~q-n.

In other words a closed ball of radius

~q-n,

to wit a set

defined by

{w: d(w,w')

~ ~q-n},

is associated to a finite

chain

o

=

x0,

x

1

, ... ,

Xn

and consists of all infinite chains starting at o which contain it. The infinite chain

w' (the center of the ball) can be chosen to be any infinite chain starting at o and

containing the finite chain o

=

x

0

,

x

1

, ... , Xn-

In other words

every element of the

closed ball

may

be chosen

as

center of the ball.

It is clear from this description that under the distance so defined

n

becomes a

compact metric space satisfying the ultrametric inequality:

d(w,w')

~

max{d(w,w"),d(w",w')}.

This means in particular that the relation

d(w, w')

~

r,

is an equivalence relation,

and its equivalence classes are the closed balls of radius

r

(if

r

is a value attained

by the distance). In particular closed balls of given radius form a partition of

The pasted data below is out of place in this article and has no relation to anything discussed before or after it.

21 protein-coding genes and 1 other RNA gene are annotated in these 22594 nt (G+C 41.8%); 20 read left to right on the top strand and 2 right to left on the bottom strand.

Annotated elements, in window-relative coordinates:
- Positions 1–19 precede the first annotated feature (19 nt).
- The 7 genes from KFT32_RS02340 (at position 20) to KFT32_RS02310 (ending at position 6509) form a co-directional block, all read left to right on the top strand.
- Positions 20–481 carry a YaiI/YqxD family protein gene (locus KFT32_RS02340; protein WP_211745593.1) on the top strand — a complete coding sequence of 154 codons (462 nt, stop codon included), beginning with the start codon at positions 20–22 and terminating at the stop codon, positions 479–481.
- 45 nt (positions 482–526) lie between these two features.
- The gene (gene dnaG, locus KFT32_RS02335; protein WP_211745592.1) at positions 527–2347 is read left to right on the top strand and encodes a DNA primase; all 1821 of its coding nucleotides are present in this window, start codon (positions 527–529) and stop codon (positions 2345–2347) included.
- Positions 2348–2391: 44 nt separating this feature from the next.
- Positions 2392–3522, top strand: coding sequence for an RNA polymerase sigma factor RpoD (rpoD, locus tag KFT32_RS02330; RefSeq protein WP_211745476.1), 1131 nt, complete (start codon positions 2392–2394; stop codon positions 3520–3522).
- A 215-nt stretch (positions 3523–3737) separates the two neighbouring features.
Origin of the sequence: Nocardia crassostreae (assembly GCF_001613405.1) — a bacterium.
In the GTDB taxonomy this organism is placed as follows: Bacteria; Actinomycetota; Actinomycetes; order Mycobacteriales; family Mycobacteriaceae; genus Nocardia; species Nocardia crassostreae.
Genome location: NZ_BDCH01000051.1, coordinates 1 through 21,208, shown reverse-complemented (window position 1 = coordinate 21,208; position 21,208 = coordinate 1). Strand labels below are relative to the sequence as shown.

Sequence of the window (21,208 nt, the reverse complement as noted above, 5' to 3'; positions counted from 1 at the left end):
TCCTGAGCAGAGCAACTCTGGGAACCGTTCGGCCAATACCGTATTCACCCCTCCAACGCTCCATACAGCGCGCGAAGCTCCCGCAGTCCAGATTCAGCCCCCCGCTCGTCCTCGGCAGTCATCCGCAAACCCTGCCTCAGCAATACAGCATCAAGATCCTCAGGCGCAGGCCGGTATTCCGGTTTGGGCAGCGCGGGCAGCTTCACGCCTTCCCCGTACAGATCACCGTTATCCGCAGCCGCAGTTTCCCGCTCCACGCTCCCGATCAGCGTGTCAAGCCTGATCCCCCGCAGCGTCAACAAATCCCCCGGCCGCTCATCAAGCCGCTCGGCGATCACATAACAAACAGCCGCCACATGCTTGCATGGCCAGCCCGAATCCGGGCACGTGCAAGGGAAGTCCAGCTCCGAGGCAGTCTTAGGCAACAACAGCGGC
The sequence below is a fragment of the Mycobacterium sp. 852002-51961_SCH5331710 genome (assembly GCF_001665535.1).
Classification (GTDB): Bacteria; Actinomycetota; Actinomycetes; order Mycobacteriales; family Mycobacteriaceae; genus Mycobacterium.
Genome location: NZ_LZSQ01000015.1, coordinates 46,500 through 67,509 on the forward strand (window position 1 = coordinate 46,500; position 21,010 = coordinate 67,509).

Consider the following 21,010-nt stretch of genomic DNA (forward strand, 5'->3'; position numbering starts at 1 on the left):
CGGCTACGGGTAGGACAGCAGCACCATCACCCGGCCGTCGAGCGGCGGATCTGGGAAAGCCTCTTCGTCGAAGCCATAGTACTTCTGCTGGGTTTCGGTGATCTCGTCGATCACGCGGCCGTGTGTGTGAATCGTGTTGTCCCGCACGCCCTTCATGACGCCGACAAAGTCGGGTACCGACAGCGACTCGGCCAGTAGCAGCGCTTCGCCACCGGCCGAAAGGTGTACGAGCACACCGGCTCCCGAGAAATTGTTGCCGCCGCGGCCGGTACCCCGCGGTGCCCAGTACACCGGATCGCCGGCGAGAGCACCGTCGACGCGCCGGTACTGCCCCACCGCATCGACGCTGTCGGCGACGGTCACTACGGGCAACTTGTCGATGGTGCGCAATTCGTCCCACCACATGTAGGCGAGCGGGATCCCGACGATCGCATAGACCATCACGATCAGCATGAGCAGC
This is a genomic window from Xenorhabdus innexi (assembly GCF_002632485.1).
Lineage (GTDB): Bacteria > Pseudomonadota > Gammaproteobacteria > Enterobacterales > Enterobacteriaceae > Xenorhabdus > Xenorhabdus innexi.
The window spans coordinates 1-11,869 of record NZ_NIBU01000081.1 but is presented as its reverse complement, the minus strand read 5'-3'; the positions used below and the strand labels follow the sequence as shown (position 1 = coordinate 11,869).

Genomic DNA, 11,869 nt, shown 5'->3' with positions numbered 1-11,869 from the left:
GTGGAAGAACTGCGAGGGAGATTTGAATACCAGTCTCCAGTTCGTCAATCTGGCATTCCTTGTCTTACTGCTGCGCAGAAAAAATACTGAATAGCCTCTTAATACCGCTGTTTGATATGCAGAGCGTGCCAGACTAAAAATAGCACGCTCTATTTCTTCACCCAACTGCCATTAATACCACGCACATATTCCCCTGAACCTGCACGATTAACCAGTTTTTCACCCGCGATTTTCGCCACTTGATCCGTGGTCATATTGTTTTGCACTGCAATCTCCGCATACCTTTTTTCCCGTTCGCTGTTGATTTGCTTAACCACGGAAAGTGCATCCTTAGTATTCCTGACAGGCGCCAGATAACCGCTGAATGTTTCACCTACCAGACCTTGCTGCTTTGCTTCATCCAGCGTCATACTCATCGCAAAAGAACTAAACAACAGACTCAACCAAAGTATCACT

n.

If together with o we fix a boundary point

w

E

n

we can also define a natural

metric satisfying the ultrametric property on the locally compact space

n \ {

w}.

This definition is given later in the special case in which

n \ {

w}

may be identified,

as a metric space, with a local field.

We observe that if g

E

Aut(X) has the property that go

=

o, then the action

of g on

n

is isometric, that is g induces an isometry on the boundary. But the

converse is also true: if

g

is an isometry of

n

then it maps infinite chains starting

at

o

into infinite chains starting at

o.

This induces a map of X onto itself which

clearly preserves the edges and fixes o. In other words

g

induces an automorphism

having o as a fixed point.

If in place of o we choose another vertex o', the metric induced on

n

is different.

It is not difficult to see however that the new metric is equivalent to the old one,